JAKARTA (TheInsiderStories) – The global economy is expected to expand 4 percent in 2021, assuming an initial COVID-19 vaccine rollout becomes widespread throughout the year, said the World Bank in the latest report. A recovery, however, will likely be subdued, unless policy makers move decisively to tame the pandemic and implement investment-enhancing reforms.
Although the global economy is growing again after a 4.3 percent contraction in 2020, the pandemic has caused a heavy toll of deaths and illness, plunged millions into poverty, and may depress economic activity and incomes for a prolonged period. Top near-term policy priorities are controlling the spread of COVID-19 and ensuring rapid and widespread vaccine deployment.
To support economic recovery, authorities also need to facilitate a re-investment cycle aimed at sustainable growth that is less dependent on government debt.
“While the global economy appears to have entered a subdued recovery, policymakers face formidable challenges in public health, debt management, budget policies, central banking and structural reforms, as they try to ensure that this still fragile global recovery gains traction and sets a foundation for robust growth,” said World Bank Group President David Malpass in an official statement.
He added, “To overcome the impacts of the pandemic and counter the investment headwind, there needs to be a major push to improve business environments, increase labor and product market flexibility, and strengthen transparency and governance.”
To support the global economic recovery, the Fund has prepared to deploy fast track support up to US$160 billion until 2021, to help the countries fight the COVID-19. While, its financial armed, the International Finance Corporation’ COVID-19 response pipeline to date includes more than 300 companies for a total of $8.9 billion.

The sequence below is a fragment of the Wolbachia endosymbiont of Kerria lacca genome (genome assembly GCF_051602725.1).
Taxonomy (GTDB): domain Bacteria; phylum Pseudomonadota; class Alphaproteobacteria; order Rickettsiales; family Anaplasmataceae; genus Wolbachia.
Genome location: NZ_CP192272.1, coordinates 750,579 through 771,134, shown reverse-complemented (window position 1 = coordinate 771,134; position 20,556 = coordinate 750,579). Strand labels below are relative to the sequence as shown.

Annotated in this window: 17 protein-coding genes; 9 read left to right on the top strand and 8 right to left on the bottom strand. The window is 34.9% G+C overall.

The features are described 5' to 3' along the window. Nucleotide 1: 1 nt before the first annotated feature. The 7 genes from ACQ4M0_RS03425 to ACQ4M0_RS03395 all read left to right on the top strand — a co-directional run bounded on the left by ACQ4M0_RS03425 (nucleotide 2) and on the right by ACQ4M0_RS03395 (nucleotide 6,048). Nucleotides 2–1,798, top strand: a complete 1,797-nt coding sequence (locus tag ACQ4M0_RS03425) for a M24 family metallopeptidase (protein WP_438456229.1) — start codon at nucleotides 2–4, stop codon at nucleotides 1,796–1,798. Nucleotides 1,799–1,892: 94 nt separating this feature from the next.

Last year, Malpass has launched the Multilateral Investment Guarantee Agency (MIGA) worth of $6.5 billion facility to support private sector investors and lenders in tackling the virus spread. The facility redirects MIGA’ capacity toward the purchase of urgent medical equipment, providing working capital for small and medium enterprises, and supporting short-term funding needs of governments.
He also revealed, that the agency have been working to provide debt relief for poor countries based on the World Bank – International Monetary Fund (IMF) Joint Call to Action for Debt Relief for IDA countries. The implementation was discussed twice this week in meetings at the G20 International Financial Architecture Working Group, he noted.
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